Too-quick judgments are a sign of the times
Like so many questions, whether to allow signs that aren’t flat against downtown storefronts isn’t a “yes” or “no” proposition.
In Lindsborg, often looked to as an example of economic development, signs are allowed — sort of.
All have to be approved by a committee that enforces very detailed, written standards. They must use a similar color scheme, must be appropriate for the historical period involved, generally must be quite small, and typically don’t hang from buildings themselves but rather are posted on identically designed wrought-iron stanchions at the edge of downtown sidewalks.
Each stanchion typically features more than one business, and none of the rules can be overridden for political expediency or personal favoritism.
Most neighboring communities, including Hillsboro, severely restrict hanging signs by ordinance, code, or mutual agreement. Council Grove, like Lindsborg, has a thorough and robust set of rules and procedures that stretches on for many pages in its city code.
Inexperienced community members sometimes whine about considering past experience in making future decisions. But if we don’t learn from history’s errors, we are doomed to repeat them.
Look at the accompanying photo of a single block of Main St. in Marion in 1969. Note the forest of signs obscuring the architecture of the buildings. Especially note how each sign is radically different and typically advertises not the business involved by some line of merchandise it sells.
Practicality is that most businesses can’t afford custom signs. Instead, they will obtain signs that advertise the logo of a supplier, perhaps including just a small line listing the name of the business. Or they will choose generic signs like a big word “EAT” inside an arrow or homemade signs that look amateurish.
If signs are allowed willy-nilly, with no standards attached, most won’t be like the perfectly attractive and seemingly appropriate one for Dawn’s Day Spa, which started this controversy.
They’re more likely to be a cacophony of corporate logos and generic or amateurish messages in a dizzying array of sizes and colors that would make downtown Marion look more like a chain of redneck pawn shops, peep shows, and beer halls than a quaint and pleasant place to shop.
Opening the door to anything and everything in the way of hanging signs would be a disaster. Still, there could be an alternative to an all-out ban.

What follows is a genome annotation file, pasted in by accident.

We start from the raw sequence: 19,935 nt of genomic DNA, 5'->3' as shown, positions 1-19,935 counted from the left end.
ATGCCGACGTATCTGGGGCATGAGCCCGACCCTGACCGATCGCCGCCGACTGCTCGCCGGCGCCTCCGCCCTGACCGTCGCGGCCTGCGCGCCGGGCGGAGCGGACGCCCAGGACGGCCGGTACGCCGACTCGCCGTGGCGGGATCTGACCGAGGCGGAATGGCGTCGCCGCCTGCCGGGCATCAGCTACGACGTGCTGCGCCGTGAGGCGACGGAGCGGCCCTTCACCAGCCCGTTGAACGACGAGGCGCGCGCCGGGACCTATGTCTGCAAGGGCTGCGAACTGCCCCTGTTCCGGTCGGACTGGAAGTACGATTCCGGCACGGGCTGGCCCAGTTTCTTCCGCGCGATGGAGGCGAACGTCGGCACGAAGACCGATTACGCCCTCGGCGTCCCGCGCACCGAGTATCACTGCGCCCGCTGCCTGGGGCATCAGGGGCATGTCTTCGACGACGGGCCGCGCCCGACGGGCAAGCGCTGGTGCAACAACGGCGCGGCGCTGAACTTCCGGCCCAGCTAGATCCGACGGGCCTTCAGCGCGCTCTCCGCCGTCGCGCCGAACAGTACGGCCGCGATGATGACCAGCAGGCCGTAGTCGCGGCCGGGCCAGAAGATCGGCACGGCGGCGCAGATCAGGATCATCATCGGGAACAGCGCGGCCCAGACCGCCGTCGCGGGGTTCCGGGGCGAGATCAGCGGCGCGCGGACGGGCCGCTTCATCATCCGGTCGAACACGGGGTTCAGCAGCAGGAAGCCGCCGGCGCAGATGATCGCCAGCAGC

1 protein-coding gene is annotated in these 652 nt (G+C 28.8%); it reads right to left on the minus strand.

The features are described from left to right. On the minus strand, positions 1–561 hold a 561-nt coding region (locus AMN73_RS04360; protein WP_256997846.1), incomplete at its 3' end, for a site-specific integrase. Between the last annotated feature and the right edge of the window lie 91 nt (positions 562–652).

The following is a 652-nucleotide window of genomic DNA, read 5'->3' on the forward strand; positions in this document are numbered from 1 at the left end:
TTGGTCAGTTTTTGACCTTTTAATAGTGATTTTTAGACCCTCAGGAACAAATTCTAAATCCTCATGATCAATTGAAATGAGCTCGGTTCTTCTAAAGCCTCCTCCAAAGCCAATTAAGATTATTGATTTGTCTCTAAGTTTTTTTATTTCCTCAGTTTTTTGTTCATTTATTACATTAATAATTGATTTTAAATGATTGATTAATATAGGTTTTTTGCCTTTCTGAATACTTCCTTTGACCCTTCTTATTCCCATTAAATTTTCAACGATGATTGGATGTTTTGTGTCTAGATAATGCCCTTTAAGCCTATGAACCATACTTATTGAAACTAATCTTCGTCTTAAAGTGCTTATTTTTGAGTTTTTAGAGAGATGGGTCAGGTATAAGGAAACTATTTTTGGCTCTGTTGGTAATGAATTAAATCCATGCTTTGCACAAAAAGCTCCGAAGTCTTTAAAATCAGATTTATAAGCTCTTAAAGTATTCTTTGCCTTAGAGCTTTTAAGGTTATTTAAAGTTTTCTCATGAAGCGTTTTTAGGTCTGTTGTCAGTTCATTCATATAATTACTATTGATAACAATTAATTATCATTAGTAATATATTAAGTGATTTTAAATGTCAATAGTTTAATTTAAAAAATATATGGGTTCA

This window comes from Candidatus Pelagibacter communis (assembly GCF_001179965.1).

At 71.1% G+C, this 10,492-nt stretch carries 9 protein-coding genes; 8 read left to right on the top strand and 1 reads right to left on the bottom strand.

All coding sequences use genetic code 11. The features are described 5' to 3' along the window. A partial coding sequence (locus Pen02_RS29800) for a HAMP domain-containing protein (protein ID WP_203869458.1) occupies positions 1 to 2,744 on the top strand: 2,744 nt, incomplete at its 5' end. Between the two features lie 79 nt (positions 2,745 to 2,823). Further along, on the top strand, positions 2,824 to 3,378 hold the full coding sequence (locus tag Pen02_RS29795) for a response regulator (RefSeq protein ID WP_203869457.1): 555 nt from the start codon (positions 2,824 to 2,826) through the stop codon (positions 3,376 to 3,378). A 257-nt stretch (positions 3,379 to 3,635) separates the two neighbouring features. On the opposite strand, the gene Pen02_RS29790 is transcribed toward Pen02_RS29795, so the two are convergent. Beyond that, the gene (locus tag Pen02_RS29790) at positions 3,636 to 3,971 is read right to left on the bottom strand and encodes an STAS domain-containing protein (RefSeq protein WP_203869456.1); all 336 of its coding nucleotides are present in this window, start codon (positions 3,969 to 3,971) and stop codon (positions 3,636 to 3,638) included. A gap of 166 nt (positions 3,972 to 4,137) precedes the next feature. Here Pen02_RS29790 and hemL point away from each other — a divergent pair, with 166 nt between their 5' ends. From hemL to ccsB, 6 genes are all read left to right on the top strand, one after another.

Adopting a standard that allows for consistent signage like the one for Dawn’s —the same size, shape, color scheme, typefaces, style of decoration, and position — would create a consistent image.
Imagine a series of signs just like Dawn’s, the only difference being different words naming each business. That could be classy, like the white Christmas lights that uniformly line every downtown building. The sign for Dawn’s could be the trendsetter, with those following the trend required to match its approach.
It doesn’t take someone who spent 26 years as a tenured professor teaching design at one of the nation’s largest and best research universities to say that allowing even one business to have flashing, multicolored Christmas lights that chase along a building in marquee style would destroy downtown Marion’s Christmas image. Allowing multiple different sign styles would do just the same to our signage.
A bit of creative latitude might be allowed, but a clear standard of consistency would have to be established and specifically approved in advance by a design committee, with final authority that could not be overridden, before any sign could be posted.
Anyone who posted without permission should be forced to remove the sign immediately at his or her own expense.
More important, any building owner allowing a sign to be posted would be required to post with the city a cash bond sufficient to pay for the sign to be removed immediately upon the business ceasing operations.
The harsh reality is that businesses come and go. How many businesses have we seen in recent years in the storefront where Dawn’s now operates? We hope Dawn’s will buck the trend and be around for a long time, but we must recognize that something like half of new businesses fail within a few months.
Having a street full of signs for active businesses could create a vibrant experience, but having a street full of signs for businesses that no longer exist would do far more damage than good.
Social media makes it easy for people to jump on “yes” or “no” bandwagons without fully thinking issues through. If Marion hopes to achieve the future it is capable of, it needs to spend more time thinking about long-term nuances of decisions — not just regarding downtown signs but regarding other issues, as well.
— ERIC MEYER